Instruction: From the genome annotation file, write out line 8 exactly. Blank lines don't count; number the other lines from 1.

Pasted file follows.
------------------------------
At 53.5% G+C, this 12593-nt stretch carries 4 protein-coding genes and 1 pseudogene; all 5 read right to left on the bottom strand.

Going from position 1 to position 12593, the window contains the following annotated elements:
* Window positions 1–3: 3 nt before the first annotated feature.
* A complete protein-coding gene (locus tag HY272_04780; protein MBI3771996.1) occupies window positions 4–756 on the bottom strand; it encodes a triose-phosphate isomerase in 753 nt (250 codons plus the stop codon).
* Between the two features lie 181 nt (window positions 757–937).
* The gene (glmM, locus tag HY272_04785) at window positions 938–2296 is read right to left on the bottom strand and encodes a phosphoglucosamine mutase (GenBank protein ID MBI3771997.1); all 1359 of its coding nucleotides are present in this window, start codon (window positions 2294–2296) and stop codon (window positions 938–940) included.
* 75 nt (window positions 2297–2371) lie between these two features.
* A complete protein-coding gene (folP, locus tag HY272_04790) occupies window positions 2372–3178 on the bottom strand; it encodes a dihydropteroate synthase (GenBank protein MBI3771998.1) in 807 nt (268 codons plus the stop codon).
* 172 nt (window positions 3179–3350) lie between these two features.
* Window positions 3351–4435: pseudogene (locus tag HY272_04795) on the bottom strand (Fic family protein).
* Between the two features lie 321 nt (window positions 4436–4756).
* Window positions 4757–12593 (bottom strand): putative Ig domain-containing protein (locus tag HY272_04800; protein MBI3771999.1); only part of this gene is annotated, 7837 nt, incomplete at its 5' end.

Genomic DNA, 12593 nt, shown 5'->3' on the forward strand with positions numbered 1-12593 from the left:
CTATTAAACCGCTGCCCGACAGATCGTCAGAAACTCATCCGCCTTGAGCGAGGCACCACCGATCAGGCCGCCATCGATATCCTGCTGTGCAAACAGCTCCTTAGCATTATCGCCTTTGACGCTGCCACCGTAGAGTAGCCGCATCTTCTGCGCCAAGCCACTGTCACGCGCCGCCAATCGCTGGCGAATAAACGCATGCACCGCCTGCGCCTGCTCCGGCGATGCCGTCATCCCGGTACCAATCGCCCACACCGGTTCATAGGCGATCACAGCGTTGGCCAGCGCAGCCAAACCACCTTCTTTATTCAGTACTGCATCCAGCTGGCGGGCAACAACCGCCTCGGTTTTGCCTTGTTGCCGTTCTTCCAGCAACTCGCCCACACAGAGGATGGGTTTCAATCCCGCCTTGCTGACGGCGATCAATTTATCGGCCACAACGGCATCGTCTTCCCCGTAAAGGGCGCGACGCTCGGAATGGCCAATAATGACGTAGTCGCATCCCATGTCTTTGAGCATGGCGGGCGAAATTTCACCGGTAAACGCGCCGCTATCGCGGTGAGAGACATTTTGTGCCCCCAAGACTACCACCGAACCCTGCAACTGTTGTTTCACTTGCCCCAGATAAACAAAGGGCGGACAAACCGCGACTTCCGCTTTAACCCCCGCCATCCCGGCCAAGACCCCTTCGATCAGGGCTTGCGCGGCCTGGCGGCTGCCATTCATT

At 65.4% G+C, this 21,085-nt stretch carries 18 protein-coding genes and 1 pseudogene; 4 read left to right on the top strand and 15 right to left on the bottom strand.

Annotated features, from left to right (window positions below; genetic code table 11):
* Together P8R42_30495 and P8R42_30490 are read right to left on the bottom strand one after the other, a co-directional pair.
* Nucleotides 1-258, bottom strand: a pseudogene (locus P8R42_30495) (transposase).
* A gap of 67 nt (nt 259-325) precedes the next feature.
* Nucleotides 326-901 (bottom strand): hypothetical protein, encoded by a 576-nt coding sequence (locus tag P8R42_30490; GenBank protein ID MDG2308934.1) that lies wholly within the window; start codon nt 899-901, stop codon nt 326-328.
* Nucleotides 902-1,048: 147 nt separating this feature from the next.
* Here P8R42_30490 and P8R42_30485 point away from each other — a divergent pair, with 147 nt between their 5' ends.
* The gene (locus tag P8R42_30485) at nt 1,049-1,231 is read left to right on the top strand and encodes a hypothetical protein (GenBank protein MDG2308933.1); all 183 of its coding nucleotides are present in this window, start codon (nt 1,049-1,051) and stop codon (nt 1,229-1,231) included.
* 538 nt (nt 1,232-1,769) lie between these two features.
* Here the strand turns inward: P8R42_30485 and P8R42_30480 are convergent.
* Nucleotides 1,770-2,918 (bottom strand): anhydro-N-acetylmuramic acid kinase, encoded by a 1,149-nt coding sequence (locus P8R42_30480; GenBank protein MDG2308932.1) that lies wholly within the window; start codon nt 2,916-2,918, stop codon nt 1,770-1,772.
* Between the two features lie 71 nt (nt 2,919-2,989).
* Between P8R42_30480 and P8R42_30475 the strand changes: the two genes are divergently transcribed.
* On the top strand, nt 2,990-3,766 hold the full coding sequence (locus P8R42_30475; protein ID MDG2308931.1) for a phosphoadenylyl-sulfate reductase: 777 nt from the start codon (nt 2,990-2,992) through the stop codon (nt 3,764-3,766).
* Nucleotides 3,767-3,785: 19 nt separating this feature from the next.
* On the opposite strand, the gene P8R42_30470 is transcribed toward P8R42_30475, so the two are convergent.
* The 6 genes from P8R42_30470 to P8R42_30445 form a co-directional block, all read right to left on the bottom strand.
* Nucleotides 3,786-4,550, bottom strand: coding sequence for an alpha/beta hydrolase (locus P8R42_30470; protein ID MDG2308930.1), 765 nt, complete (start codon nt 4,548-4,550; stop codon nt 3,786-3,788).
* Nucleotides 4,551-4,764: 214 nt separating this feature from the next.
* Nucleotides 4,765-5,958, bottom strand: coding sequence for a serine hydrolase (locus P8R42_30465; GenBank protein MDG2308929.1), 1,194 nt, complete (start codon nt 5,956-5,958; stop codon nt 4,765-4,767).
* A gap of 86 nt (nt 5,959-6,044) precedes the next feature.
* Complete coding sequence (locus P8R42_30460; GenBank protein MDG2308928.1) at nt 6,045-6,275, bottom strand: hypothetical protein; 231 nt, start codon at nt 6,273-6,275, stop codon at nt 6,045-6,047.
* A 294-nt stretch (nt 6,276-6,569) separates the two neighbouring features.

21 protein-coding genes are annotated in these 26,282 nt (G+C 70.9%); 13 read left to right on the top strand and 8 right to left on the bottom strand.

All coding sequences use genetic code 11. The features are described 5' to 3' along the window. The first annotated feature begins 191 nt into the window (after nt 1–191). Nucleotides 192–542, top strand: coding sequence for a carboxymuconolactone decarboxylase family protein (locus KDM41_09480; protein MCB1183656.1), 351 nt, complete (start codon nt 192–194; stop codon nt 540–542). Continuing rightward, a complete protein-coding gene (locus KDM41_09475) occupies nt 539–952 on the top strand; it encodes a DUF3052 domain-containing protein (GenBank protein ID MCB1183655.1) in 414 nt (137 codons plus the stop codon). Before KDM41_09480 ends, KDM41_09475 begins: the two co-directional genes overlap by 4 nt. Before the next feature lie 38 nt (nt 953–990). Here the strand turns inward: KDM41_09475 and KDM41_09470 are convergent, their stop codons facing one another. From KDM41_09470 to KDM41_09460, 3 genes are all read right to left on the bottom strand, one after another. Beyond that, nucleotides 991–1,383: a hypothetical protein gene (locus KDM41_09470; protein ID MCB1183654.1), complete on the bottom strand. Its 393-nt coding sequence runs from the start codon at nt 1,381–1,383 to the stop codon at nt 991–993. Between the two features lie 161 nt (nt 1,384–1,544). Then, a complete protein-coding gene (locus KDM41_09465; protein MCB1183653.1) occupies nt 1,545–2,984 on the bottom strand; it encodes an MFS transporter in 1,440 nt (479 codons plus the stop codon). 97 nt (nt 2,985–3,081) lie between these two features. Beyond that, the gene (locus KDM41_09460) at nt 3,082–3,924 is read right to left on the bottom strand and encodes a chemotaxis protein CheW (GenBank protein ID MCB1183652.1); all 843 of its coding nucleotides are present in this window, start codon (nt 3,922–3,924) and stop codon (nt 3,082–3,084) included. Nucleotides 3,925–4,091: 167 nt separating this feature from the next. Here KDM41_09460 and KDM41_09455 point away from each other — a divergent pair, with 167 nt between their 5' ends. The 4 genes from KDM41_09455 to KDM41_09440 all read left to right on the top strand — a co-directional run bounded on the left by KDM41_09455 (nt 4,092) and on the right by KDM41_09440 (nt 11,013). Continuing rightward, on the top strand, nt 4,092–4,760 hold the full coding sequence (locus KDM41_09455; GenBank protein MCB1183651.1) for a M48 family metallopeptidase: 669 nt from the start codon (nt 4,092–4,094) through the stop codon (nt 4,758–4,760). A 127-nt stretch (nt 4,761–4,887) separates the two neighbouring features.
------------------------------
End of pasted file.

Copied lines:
* A complete protein-coding gene (folP, locus tag HY272_04790) occupies window positions 2372–3178 on the bottom strand; it encodes a dihydropteroate synthase (GenBank protein MBI3771998.1) in 807 nt (268 codons plus the stop codon).